88. Revelations

Sedwin stands in the open door, his initial smile yielding first to bewilderment, then disbelief.

“What is going on here?”

Stellia wishes with all her heart that she could turn into a mouse and crawl into some hole.

Garroth steps into the room, slamming the door behind him. He drops the large bundle he is carrying and takes a step toward Nevynne. “Miserable little thief! I should have—”

Nevynne does not shrink from him. Instead, she stands up and raises her voice, undaunted by the massive—and furious—man towering over her. “Do not dare it!”

For a moment, the anger blazing in Garroth’s eyes dims. “What?”

“I am Nevynne of Combray, daughter of Ellyan, Duke of Cadannon and Margrave of Ren Arran. Of this I’ve provided sufficient evidence. I don’t know who you are, but unless you’ve noble blood in your veins, laying hands on me again will earn you an outlaw’s brand!”

“Insolent brat!” Garroth trembles with rage. He turns his blistering gaze on Stellia. “And you…”

“She tried to stop me,” Nevynne interrupts. “I wouldn’t let her.”

“Obviously.” Sedwin touches Garroth’s shoulder. The older man relaxes a little. “No one will manhandle you, My Lady.” He stresses the title meaningfully. “But we will demand an explanation. If you were a thief, no one here would be surprised to catch you rifling through their belongings. But why would Duke Ellyan’s daughter do such a thing?”

“To find out who her fellow travelers are,” Nevynne says. “You held my possessions ransom to force the same information out of me, remember?” She deposits the pilfered scroll in Sedwin’s palm. “All I ask is a secret for a secret. It seems a fair trade to me.”

“Perhaps.” Sedwin exchanges a glance with Garroth, who is still fuming. “But what is left for us to trade with, since you already helped yourself to what you wanted?”

“You know full well I did not find what I wanted,” Nevynne says. “You bear a letter of passage signed and sealed by Emperor Thedric himself, issued to Garroth by name. That says much, but not enough.”

“Ah, indeed.” Sedwin smiles. “Then perhaps until you come by something that says more, we shall leave matters as they were.”

“I wonder if that’s wise.” Nevynne purses her lips. “In Baramond we say that unanswered questions may do a man more harm than daggers. And this document raises a few. What might this letter make of you two? Once, you were in the Emperor’s service, but now you’re hiding, keeping yourself secret. The letter is old, too. What happened since it was issued? Did you fall from grace? And with whom? With Thedric? Or with the Guardian, on whose servants you now spy? Or both? And what is my duty in this, to Sovereign and Realm? Do I aid you, or suspect you, and if so, of what?”

“Blackmail!” Garroth thunders. He turns to Sedwin. “Don’t you see what the little snake is getting at?”

Sedwin sighs, seemingly at a loss as to what to do. “We know who she is, and where her loyalties lie. The same is true of Stellia.”

Garroth exhales noisily, expelling a miasma of ale and onions into the room. Stellia tries not to wrinkle her nose, lest she offend the already irritated men. Nevynne, however, makes a point of fanning the air with her palm.

“They should not be here,” Garroth says.

“But they are,” Sedwin replies. “And we both know why. They are my responsibility.”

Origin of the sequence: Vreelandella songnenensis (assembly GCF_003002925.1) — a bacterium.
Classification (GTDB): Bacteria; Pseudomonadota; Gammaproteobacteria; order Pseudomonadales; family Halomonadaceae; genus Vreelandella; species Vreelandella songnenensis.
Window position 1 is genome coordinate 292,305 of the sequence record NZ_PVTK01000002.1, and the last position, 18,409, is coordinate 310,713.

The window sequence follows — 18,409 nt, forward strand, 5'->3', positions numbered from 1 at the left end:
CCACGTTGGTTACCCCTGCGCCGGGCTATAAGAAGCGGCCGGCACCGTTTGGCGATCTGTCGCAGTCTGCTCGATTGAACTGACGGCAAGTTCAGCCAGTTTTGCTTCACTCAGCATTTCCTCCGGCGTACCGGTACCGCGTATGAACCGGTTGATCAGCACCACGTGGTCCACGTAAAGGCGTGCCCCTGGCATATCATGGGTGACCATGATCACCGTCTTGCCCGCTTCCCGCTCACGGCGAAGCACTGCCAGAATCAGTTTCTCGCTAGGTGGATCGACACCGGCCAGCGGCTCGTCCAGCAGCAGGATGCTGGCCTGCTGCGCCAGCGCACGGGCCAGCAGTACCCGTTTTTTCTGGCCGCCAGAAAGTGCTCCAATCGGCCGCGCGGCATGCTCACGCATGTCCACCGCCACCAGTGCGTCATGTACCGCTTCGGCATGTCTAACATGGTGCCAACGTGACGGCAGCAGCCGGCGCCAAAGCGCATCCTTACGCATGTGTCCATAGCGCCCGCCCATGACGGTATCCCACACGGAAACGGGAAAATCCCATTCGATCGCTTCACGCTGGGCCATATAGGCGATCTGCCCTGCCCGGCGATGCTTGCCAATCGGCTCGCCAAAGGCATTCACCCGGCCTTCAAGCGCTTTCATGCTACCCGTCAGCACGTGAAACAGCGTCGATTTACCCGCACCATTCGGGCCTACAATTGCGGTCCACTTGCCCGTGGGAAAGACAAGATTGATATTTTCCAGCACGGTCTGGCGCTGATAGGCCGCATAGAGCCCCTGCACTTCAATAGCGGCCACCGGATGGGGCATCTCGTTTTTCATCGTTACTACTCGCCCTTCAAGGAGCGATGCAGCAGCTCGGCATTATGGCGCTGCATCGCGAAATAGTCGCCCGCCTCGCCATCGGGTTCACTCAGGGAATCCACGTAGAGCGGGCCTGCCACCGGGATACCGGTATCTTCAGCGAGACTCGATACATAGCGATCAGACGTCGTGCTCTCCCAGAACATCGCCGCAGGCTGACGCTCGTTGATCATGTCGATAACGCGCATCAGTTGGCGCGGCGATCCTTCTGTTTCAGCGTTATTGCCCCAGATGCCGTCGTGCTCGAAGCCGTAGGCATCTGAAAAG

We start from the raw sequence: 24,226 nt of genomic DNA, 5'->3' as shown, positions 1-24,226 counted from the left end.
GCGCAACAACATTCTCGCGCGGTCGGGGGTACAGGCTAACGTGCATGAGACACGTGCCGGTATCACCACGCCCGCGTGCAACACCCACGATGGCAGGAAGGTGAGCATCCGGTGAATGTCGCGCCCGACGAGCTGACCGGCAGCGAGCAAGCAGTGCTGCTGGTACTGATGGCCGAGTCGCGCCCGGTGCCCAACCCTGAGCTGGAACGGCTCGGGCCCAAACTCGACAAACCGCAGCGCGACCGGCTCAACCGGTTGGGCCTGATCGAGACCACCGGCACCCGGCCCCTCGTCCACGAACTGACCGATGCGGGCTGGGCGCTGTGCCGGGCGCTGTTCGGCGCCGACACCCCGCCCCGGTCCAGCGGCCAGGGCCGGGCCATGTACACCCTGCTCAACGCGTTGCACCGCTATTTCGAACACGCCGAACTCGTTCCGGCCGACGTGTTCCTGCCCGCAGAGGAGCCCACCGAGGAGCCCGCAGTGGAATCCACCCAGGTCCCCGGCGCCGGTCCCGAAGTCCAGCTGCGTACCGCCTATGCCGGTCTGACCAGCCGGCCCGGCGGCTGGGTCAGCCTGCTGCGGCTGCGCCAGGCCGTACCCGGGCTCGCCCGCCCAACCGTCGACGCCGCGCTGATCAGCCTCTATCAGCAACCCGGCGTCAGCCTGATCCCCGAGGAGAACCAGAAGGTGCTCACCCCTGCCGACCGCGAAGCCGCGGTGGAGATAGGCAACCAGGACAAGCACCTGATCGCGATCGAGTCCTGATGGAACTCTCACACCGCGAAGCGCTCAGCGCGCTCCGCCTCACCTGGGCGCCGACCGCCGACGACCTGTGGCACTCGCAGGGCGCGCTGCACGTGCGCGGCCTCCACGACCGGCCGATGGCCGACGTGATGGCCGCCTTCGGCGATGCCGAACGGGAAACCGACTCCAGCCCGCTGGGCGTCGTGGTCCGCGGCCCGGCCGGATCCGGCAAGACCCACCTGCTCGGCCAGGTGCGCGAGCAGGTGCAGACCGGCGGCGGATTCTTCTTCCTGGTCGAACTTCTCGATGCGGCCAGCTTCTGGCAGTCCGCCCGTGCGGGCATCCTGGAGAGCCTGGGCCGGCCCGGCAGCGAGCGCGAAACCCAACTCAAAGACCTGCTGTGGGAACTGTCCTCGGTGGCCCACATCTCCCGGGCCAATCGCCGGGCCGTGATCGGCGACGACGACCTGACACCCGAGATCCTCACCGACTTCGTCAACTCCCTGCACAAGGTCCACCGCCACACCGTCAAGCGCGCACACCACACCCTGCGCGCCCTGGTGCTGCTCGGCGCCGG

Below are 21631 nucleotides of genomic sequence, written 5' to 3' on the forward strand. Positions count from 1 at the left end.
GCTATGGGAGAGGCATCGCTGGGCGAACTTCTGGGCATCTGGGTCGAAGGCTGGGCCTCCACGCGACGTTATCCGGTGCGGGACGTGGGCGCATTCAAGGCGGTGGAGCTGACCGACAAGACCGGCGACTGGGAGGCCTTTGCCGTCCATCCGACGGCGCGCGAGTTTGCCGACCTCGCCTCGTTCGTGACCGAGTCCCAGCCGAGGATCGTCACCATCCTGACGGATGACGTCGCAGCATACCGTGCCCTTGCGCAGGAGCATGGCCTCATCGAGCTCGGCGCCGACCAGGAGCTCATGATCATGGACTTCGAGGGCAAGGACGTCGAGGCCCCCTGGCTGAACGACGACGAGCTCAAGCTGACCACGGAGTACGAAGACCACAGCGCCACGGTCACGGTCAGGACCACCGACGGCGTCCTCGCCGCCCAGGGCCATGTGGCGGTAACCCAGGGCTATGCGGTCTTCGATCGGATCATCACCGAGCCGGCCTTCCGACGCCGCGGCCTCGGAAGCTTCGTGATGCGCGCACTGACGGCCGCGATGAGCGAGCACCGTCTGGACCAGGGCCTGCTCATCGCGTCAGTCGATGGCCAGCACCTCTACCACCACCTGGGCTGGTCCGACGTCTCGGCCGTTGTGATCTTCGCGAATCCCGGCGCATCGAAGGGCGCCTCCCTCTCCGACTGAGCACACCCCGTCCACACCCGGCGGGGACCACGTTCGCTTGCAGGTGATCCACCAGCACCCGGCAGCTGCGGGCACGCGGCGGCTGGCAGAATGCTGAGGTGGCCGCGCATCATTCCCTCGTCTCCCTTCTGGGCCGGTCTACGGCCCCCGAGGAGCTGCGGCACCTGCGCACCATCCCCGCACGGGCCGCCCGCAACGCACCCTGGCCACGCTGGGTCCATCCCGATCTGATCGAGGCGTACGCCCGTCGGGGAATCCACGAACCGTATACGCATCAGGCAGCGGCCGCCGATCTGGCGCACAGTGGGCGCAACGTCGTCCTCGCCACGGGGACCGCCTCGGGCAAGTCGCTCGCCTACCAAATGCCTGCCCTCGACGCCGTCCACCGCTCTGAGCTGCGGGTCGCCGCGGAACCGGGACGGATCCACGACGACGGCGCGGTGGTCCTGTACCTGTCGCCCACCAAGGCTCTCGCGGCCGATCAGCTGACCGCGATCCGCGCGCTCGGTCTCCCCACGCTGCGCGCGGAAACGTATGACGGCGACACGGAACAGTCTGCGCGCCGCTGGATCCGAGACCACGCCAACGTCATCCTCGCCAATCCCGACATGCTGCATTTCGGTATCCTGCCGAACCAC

“You want to do right by them, send them home.”

“And where would that be? Phoros, where a Parson is eager to imprison Stellia as a heretic? Cadannon, where Castle Combray lies in ruins, and Ingharad’s spies prowl the roads?”

“Then send them elsewhere. Wherever the least harm awaits.”

Sedwin looks at Nevynne, then at Stellia. “I doubt I can send these two anywhere they do not wish to go. So why not lead them, if not to the least possible harm, then to the most possible good they can do?”

“I like the sound of that,” Nevynne says.

Garroth releases another blast of ale and onions. “The decision is yours, of course.”

Sedwin gestures for Nevynne and Stellia to sit down again. He himself sits on Stellia’s bed, facing the two young women. Garroth remains standing, arms crossed, looking surly.

“The knowledge you seek brings with it risks and dangers,” Sedwin says. “And it will bind you to us, for better or for worse. Once you have learned who we are, and what our mission is, we cannot let you part with us until it is ended.”

“Think carefully,” Garroth adds. “Especially you, my rash and reckless Lady Combray. You can still walk out this door, and go your own merry way as though we’d never crossed paths.”

“I think not,” Nevynne says. “I do however pledge to keep your secret, and to aid you in your purpose as best I can—if it is just.”

“As do I,” Stellia mutters. She can’t manage to sound quite as determined as Nevynne; her heart is beating too wildly.

“Very well, then,” Sedwin says. “We were indeed in the Emperor’s service. I was once Thedric’s spymaster.”

“Spymaster?” Stellia cries out. “You?”

Sedwin smiles. “Does that strike you as so improbable?”

“I do not mean to question your competence.” Heat floods Stellia’s cheeks. “It’s just… you seem rather young.”

Garroth chuckles. “Many think that, looking at Sedwin. It is often an advantage in our trade for others to misjudge us. But it would be a mistake to underestimate either of us, or our skill in working together as one.” He pats his sword hilt with a brawny hand. “Sedwin is the hound’s fine nose. I provide the bite.”

“And just what has the hound been seeking to sniff out, since he lost his master?” Nevynne asks. “Or has he grown wayward and wild, without a leash to guide him?”

Garroth’s mien darkens again. Even Sedwin looks irritated for a moment.

“A leash is laid upon a beast against its will,” he says. “We are bound by loyalty and honor. It is a choice, yet one we shall never unmake. The Emperor is dead, but his son lives. And so now we serve him.”

NEXT: A Savior in Hiding


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